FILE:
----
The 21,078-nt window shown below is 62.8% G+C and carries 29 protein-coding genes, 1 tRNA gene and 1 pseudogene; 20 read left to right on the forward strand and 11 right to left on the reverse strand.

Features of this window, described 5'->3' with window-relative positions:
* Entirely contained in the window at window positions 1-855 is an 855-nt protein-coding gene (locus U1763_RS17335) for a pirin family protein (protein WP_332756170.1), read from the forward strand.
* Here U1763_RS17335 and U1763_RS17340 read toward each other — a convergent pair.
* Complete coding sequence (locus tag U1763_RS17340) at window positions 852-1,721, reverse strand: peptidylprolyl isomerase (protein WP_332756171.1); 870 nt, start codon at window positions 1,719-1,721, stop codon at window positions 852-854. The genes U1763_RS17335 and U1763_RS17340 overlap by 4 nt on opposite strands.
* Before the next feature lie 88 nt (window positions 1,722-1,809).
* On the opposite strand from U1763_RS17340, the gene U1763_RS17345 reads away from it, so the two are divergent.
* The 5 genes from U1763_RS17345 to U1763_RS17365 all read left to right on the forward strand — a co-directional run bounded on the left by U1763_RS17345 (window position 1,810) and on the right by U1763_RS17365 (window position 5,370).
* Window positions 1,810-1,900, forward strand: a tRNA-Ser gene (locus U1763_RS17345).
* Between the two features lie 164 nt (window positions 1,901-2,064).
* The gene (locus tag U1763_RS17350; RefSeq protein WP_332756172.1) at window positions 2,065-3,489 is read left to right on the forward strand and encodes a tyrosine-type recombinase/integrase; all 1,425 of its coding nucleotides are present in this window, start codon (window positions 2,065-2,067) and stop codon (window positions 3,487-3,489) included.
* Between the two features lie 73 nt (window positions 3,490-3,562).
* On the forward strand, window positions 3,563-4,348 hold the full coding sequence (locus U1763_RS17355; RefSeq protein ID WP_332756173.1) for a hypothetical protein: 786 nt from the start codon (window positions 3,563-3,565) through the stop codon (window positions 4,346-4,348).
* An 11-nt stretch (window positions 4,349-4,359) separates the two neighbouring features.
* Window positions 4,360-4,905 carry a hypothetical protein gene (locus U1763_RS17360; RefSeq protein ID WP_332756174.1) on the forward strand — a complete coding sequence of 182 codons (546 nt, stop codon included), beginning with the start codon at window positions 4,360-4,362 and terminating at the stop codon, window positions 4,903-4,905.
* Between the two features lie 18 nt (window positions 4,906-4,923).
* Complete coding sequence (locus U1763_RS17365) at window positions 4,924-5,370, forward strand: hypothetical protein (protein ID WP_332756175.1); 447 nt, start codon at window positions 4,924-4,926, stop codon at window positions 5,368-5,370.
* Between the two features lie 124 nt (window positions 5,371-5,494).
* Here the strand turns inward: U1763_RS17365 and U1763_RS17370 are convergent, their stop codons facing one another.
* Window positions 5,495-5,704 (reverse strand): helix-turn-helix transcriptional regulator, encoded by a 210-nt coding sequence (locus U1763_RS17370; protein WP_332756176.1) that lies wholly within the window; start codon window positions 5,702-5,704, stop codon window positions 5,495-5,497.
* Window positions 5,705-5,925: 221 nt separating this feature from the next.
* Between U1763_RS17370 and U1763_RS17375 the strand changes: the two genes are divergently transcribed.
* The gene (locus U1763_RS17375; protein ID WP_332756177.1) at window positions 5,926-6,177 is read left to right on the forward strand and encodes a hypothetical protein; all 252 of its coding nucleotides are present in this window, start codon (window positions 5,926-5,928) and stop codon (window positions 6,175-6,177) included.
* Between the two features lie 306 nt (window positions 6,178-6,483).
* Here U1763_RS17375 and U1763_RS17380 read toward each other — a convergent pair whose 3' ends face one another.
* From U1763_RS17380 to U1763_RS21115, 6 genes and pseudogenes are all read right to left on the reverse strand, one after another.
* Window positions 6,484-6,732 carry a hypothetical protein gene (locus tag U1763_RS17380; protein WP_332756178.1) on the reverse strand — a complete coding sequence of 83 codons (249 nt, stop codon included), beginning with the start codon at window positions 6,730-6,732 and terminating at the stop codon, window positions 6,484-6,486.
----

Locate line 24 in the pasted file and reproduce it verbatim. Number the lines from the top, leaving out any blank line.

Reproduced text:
* Between the two features lie 306 nt (window positions 6,178-6,483).